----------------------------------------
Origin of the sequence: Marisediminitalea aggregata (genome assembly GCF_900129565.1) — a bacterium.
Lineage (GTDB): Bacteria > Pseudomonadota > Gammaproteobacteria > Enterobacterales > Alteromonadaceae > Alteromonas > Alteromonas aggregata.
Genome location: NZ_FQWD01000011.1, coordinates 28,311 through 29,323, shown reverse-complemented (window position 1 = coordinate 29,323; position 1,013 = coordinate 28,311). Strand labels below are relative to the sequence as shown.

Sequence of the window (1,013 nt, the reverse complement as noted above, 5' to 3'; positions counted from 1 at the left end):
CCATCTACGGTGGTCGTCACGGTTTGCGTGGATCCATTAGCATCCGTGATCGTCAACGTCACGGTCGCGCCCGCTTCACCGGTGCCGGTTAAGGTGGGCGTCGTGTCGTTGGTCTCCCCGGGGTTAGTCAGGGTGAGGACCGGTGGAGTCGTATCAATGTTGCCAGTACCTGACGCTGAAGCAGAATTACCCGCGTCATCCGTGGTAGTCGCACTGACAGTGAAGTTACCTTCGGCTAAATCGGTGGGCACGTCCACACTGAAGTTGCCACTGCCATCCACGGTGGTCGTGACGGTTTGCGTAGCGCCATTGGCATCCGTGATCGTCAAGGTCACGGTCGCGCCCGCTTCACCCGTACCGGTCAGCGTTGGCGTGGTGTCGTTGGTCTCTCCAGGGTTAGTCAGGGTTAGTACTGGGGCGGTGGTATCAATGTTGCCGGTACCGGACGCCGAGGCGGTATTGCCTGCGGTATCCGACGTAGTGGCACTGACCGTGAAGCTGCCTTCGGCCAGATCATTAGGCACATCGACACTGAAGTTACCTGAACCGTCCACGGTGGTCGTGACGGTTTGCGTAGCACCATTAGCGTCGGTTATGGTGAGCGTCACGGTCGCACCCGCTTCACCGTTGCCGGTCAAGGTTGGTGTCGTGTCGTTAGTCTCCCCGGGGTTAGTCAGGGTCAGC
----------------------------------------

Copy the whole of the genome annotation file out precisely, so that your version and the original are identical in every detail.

Origin of the sequence: Marisediminitalea aggregata (genome assembly GCF_900129565.1) — a bacterium.
Lineage (GTDB): Bacteria > Pseudomonadota > Gammaproteobacteria > Enterobacterales > Alteromonadaceae > Alteromonas > Alteromonas aggregata.
Genome location: NZ_FQWD01000011.1, coordinates 28,311 through 29,323, shown reverse-complemented (window position 1 = coordinate 29,323; position 1,013 = coordinate 28,311). Strand labels below are relative to the sequence as shown.

Sequence of the window (1,013 nt, the reverse complement as noted above, 5' to 3'; positions counted from 1 at the left end):
CCATCTACGGTGGTCGTCACGGTTTGCGTGGATCCATTAGCATCCGTGATCGTCAACGTCACGGTCGCGCCCGCTTCACCGGTGCCGGTTAAGGTGGGCGTCGTGTCGTTGGTCTCCCCGGGGTTAGTCAGGGTGAGGACCGGTGGAGTCGTATCAATGTTGCCAGTACCTGACGCTGAAGCAGAATTACCCGCGTCATCCGTGGTAGTCGCACTGACAGTGAAGTTACCTTCGGCTAAATCGGTGGGCACGTCCACACTGAAGTTGCCACTGCCATCCACGGTGGTCGTGACGGTTTGCGTAGCGCCATTGGCATCCGTGATCGTCAAGGTCACGGTCGCGCCCGCTTCACCCGTACCGGTCAGCGTTGGCGTGGTGTCGTTGGTCTCTCCAGGGTTAGTCAGGGTTAGTACTGGGGCGGTGGTATCAATGTTGCCGGTACCGGACGCCGAGGCGGTATTGCCTGCGGTATCCGACGTAGTGGCACTGACCGTGAAGCTGCCTTCGGCCAGATCATTAGGCACATCGACACTGAAGTTACCTGAACCGTCCACGGTGGTCGTGACGGTTTGCGTAGCACCATTAGCGTCGGTTATGGTGAGCGTCACGGTCGCACCCGCTTCACCGTTGCCGGTCAAGGTTGGTGTCGTGTCGTTAGTCTCCCCGGGGTTAGTCAGGGTCAGC